centenary celebration of the treaty or
'Is it much changed, may I askT"
said a British delegate.
"The Senate never changes.'' replied
Depew. "except as to personnel. I hap
pen to know from personal experience.
The only other change is that we have
one new clock over the Vice-President's
desk. The chamber is the same.
Senators in the early days used snuff
and snuff boxes were provided. They
have never been removed. There, gents,
la the Republican snuff box and over
here Is the Democratic snuff box. Just
aa they were long before our time."
"Have you many rules?" asked Lord
Weardale, another British delegate.
"No rules to shut off debate." said
Guide Depew. "A Senator can talk as
long aa he wants to."
"And when he talks too long, you call
that filibustering, do you notT ven
tured a Frenchman.
"We call it a nuisance." replied the
venerable and polished Capitol guide,
"and the Senator usually give the fill
busterer the benefit of their absence."
"Now we come to the marble room,"
Guide Depew said, conducting th sight
seers across the Senate lobby. l.T?
where Senators meet their constituent
who come here to eee them. Tou come
here and send in your card to your
Senator, and he comes out to see you if
be wants to. . If he doesn't want to, the
page tells you he has gone to the ball
GUARD PERFECTING DRILL
Rosa r Ian Drill Team Will Be In De
. mand Throughout Festival.
Carrying out its programme of work
ing up the finest set of drills and evo
lutions that a body of it kind has ever
undertaken, the members of the royal
guard of the Royal Rosarians will meet
again for rehearsal and drill at the
Armory this afternoon at 6 o'clock.
The guard Is being put through a
aeries of intricate maneuvers, by Rob
ert Kruhn, captain and official drill
master, so that the members wijl be In
perfect form for acting as escorts for
the many delegations of visitors here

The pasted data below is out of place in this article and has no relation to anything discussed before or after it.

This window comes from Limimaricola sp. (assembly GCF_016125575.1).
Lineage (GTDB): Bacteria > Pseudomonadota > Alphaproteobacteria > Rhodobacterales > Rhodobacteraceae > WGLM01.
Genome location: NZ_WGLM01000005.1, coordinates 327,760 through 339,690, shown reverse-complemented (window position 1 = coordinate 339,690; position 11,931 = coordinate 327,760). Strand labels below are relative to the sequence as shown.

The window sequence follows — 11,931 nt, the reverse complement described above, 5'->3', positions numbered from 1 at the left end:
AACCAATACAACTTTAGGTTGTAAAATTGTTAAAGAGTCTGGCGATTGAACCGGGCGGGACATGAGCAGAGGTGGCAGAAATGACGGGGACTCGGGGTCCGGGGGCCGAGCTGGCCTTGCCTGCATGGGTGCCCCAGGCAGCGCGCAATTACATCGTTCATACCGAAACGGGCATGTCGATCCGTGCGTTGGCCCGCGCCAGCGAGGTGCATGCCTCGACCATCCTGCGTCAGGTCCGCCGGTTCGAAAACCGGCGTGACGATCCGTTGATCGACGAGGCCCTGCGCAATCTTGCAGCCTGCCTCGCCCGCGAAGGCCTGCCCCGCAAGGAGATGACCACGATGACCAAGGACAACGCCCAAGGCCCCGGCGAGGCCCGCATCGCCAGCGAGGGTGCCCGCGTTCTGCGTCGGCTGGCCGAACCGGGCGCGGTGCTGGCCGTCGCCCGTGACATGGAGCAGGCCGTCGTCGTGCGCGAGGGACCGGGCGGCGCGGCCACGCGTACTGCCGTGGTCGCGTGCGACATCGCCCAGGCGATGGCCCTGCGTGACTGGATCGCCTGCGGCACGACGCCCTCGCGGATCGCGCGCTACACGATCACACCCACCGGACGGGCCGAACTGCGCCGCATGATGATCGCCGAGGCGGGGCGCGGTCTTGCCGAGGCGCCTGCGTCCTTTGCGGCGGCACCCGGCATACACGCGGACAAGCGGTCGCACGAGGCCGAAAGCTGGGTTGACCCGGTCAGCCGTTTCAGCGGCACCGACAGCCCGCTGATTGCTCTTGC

during Rose Festival week.
Drills will be kept up once a week
for a time and. then held every day
If necessary to whip the squad into the
pink of condition and the acme of per
The guard will be called, upon to ap
pear In public functions practically
every night and day during- the entire
rr Fepti wp..1- an1 .It "l have a
leading: part in the reception pro
gramme now being arranged for the
jig ot the Rose Tournament." the
'Royal Oaks" from Oakland, the "Til-
llkuma of Elttaes" of the Seattle Pot-
lint,,. a.. k -. ti.tie...... i -. v-.x .iet.ai
bodies that will visit the Rose City dur
ing Its annual fete of roses.
MANY PORTLAND MEN TO GO
Convention of Railroad Trainmen to
Be at San Francisco.
Many Portland men will attend the
annual convention of the Brotherhood
of Railroad Trainmen, which will be
held In San Francisco next week, and
will Invite the delegates and visitors,
who probably will number 2000 to re
turn to their homes via Portland and
to stop here for a brief visit.
C C. Craw, of the Southern Pacific,
will be the official delegate of Port
land -Lodge. He will be accompanied
when he leaves here late this week by
Thomas J. O'Meara. secretary. Guy L.
Richardson, of the North Bank road,
general chairman of the grievance com
mittee of the brotherhood, and several
others Xrom this city probably will at
The Portland men will take with
them a lot of advertising material ex
ploiting the Northwest and thus will
encourage the visitors to visit this city
on their way noma. This is the first
time the convention has come to the
coast since 1890. .
SCHOONER GOES ASHORE
JThe Oakland Is Unloaded and
Floated at High Tide.
EUGENE, Or.. May 12. Advices from
Florence are that the schooner Oak
land grounded on the north spit of the
Siuslaw. The message added that the
load of lumber was taken off and the
craft floated at bigh tide this after
noon by tugs L. Roscoe and Roberts
and started to its destination tonight,
SAN FRANCISCO. May 12. The
schooner Oakland went ashore today on
the North Spit of the Siuslaw River,
white in tow ef the tug L. Roscoe, ac
cording to advices received by the ma
rine department of the Chamber of
Commerce. She was bound from the
Siuslaw for San Francisco.
WILSON GIVES $300 CHECK
President. Unsolicited, Swells Emer
gency Hospital Fund. '
WASHINGTON. May II. Unsolicited,
President Wilson gave 1300 to a popu
lar fund being raised for an emergency
hospital hore today.
He declared he was sorry he could
not write bis check for more. ,
PLANS FOR PEACE
Is Banquet Theme.
CELEBRATION IS OUTLINED
Marshall Says All Differences
Possible of Arbitration.
VISITORS CALL ON BRYAN
Erection of Monument on 1 00th
Anniversary ot Signing of Treaty
of Ghent Proposed All Na
trons to Be Asked to Join.
WASHINGTON. May 12. The inter
national peace delegates, who are per
fecting plans for the celebration. De
cember next year, of the 100th anniver.
sary of the signing of the treaty of
Ghent and ot peace among English-
speaking peoples, came to Washington
today and called upon President Wil
son. Secretary Bryan and other officers
of the Government. The delegates at
tended a banquet tonight at which
speeches were made by leaders In the